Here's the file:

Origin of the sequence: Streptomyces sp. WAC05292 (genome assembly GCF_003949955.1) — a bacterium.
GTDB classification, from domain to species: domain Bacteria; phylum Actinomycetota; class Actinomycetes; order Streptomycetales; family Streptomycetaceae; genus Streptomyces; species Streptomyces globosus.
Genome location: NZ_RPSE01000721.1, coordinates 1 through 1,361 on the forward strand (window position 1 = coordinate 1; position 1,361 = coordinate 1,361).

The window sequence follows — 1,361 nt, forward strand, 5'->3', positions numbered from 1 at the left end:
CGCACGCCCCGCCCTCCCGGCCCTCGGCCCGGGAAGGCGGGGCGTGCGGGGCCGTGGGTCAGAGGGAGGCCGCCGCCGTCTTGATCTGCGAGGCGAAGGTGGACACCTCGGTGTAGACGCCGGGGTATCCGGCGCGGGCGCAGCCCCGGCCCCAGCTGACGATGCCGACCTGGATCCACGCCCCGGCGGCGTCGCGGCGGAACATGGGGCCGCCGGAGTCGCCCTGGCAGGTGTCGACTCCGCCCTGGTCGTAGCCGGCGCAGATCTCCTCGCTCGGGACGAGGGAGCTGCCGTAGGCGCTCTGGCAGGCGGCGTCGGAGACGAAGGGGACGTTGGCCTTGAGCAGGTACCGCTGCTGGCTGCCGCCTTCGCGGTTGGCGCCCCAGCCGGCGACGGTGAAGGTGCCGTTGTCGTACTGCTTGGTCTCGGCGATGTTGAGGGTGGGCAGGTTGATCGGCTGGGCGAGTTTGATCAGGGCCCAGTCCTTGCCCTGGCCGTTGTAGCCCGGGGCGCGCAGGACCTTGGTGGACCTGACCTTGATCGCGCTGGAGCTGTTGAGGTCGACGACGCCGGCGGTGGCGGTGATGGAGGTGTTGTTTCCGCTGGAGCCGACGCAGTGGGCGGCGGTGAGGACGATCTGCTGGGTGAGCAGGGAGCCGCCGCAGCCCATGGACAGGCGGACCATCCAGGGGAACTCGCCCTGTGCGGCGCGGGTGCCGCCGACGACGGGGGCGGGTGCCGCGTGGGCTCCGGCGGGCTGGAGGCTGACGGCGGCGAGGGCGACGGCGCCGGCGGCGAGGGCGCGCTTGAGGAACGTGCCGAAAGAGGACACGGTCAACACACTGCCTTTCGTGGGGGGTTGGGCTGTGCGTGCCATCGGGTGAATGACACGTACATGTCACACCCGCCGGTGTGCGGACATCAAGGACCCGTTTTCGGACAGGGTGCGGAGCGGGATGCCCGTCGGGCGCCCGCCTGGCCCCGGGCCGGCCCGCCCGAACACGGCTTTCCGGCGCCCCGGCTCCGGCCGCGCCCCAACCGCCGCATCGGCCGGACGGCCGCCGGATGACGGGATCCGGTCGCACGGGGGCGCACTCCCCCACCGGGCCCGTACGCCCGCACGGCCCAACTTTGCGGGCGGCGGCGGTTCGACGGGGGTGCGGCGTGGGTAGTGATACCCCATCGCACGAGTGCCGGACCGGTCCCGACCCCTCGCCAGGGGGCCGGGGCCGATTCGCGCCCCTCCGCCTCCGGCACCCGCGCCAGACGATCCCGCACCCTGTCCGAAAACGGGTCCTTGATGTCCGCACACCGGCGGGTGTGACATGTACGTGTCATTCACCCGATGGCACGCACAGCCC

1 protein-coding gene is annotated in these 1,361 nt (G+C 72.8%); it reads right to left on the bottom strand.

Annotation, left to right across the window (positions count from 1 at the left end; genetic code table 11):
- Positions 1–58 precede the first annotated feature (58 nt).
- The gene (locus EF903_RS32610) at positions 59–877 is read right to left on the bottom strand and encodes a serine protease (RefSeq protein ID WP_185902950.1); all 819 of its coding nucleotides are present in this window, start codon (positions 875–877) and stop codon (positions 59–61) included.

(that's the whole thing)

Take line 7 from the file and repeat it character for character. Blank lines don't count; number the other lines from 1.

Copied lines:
Annotation, left to right across the window (positions count from 1 at the left end; genetic code table 11):